With the expansion rate of Japan's wireless networks in terms of both bandwidth and decreasing cost, coupled with the rate of development of mobile phones into computing platforms in their own right, NTT DoCoMo, Japan's largest mobile phone carrier service believe that this estimate is about right.

World Review: Dive In
World Review: Dive In welcome screen
DiveIn is a little bit of an oddity. Well, it would be, if the company that makes it, did not churn out similar worlds at a rate of knots.

The LifeShirt is a garment (not necessarily a shirt) developed by VivoMetrics, which monitors tyhe wearer's vital signs. Collecting a continuous stream of respiration flow, heart rate, breathing regularity, sweat production and other key metrics.

The Trazer by Cybex Incorporated. Billed as a virtual reality exercise machine, this $6,495 USD (?3,300) machine tracks an infrared belt worn by the exerciser, and uses changes in the position of that, and senses of increase or decrease in heat rate, to determine how much they are exercising.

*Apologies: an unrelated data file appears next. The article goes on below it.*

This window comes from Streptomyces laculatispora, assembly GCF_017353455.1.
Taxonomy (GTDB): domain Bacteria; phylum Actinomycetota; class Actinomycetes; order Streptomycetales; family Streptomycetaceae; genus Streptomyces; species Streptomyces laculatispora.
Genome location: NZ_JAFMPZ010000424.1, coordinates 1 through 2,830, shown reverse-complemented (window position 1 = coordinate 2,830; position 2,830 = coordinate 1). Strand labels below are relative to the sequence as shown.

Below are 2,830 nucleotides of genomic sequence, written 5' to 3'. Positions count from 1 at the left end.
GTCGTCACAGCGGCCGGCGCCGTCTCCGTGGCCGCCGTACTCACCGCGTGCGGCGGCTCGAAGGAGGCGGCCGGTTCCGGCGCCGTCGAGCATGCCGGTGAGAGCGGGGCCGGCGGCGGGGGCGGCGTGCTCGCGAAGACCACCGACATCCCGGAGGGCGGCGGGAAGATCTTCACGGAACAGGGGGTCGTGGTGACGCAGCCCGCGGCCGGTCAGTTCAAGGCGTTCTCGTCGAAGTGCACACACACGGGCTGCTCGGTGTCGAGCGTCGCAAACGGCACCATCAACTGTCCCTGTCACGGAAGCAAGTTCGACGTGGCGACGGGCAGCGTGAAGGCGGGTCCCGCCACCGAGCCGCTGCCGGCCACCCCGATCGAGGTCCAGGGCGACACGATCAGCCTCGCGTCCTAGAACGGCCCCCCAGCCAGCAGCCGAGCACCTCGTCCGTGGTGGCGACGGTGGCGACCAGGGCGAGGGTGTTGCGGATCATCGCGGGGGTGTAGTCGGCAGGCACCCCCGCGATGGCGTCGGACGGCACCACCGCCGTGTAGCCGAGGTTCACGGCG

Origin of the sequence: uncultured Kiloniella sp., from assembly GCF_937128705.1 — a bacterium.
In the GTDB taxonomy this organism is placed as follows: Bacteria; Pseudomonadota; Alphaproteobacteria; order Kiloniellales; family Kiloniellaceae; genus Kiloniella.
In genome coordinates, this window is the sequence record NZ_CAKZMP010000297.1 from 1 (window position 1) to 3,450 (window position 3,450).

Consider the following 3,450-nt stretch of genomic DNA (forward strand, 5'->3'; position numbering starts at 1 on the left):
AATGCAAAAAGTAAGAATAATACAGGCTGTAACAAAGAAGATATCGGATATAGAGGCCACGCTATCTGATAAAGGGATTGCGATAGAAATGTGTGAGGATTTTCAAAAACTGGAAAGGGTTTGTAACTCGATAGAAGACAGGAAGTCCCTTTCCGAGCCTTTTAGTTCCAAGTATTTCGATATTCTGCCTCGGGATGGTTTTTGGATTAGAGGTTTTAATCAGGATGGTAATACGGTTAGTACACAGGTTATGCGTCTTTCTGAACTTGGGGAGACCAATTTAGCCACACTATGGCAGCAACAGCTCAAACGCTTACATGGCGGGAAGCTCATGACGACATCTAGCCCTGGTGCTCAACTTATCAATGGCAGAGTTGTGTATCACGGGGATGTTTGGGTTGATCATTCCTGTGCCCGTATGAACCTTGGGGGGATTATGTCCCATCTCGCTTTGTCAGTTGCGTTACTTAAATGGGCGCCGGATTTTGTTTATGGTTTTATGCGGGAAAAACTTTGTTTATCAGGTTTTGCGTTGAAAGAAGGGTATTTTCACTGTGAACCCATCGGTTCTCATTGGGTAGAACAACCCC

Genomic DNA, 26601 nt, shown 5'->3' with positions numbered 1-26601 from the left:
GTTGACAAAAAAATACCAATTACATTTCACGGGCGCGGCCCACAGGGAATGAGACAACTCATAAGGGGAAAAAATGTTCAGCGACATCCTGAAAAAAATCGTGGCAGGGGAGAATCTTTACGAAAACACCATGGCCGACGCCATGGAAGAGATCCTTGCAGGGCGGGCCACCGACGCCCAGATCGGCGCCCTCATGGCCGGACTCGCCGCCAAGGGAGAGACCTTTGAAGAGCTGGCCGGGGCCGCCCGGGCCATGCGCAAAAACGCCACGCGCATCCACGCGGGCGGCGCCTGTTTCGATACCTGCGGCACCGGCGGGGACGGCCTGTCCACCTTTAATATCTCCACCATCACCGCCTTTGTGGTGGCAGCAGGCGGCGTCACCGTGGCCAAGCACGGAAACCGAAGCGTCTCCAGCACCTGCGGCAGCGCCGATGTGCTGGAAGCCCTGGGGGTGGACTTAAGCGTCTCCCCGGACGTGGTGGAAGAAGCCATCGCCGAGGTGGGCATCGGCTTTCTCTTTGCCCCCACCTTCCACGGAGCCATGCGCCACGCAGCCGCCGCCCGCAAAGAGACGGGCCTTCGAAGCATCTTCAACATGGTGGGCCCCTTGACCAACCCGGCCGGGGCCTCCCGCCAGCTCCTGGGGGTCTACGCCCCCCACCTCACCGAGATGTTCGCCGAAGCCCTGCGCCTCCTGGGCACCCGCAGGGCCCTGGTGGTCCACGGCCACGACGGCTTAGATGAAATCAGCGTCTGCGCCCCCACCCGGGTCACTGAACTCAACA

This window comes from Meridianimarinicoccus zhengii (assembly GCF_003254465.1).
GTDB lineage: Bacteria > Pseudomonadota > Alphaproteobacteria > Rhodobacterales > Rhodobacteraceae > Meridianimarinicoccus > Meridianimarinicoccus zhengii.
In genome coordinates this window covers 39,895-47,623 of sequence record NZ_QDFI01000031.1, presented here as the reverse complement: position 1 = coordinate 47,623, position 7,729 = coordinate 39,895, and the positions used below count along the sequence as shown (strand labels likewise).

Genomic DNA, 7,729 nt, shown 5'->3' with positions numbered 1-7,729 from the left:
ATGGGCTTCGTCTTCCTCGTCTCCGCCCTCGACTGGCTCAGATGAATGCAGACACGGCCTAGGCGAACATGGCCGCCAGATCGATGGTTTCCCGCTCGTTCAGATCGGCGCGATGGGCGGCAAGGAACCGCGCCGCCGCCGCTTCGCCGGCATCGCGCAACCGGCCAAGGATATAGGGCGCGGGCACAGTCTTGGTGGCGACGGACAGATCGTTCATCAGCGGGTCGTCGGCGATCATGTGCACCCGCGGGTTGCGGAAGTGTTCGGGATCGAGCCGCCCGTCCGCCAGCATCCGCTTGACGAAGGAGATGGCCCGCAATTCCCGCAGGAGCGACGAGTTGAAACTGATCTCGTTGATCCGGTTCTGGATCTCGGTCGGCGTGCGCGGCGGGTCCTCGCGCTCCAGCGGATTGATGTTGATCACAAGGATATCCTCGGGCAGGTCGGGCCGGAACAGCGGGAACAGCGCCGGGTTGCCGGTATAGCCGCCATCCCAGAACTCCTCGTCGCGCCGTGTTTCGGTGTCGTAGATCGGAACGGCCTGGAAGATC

At CES 2009, Nvidea unveiled a system of active glasses. Specifically, shutter glasses. The frames alternate polarisation to block light out every second frame, so that each eye gets half the screen update rate of any normal monitor, but will work with a normal output stream just fine.

The dream of a prosthetic limb that touches and feels like a natural limb, is still some ways away. A natural arm or leg processes sensory data at a rate we just do not have the bandwidth to recreate, much less tie into the human nervous system. That said however, significant progress has already been made, and development continues at a rapidly accelerating pace.

Computers are becoming more powerful at an ever-increasing rate, but will they ever become conscious? Artificial intelligence guru Ray Kurzweil thinks so and explains how we will upload our minds and upgrade our bodies to become immortal before the dawn of the 22nd century. In this debate with his critics, including several Discovery Institute Fellows, Kurzweil defends his views and sets the stage for the central question: "What does it mean to be human?"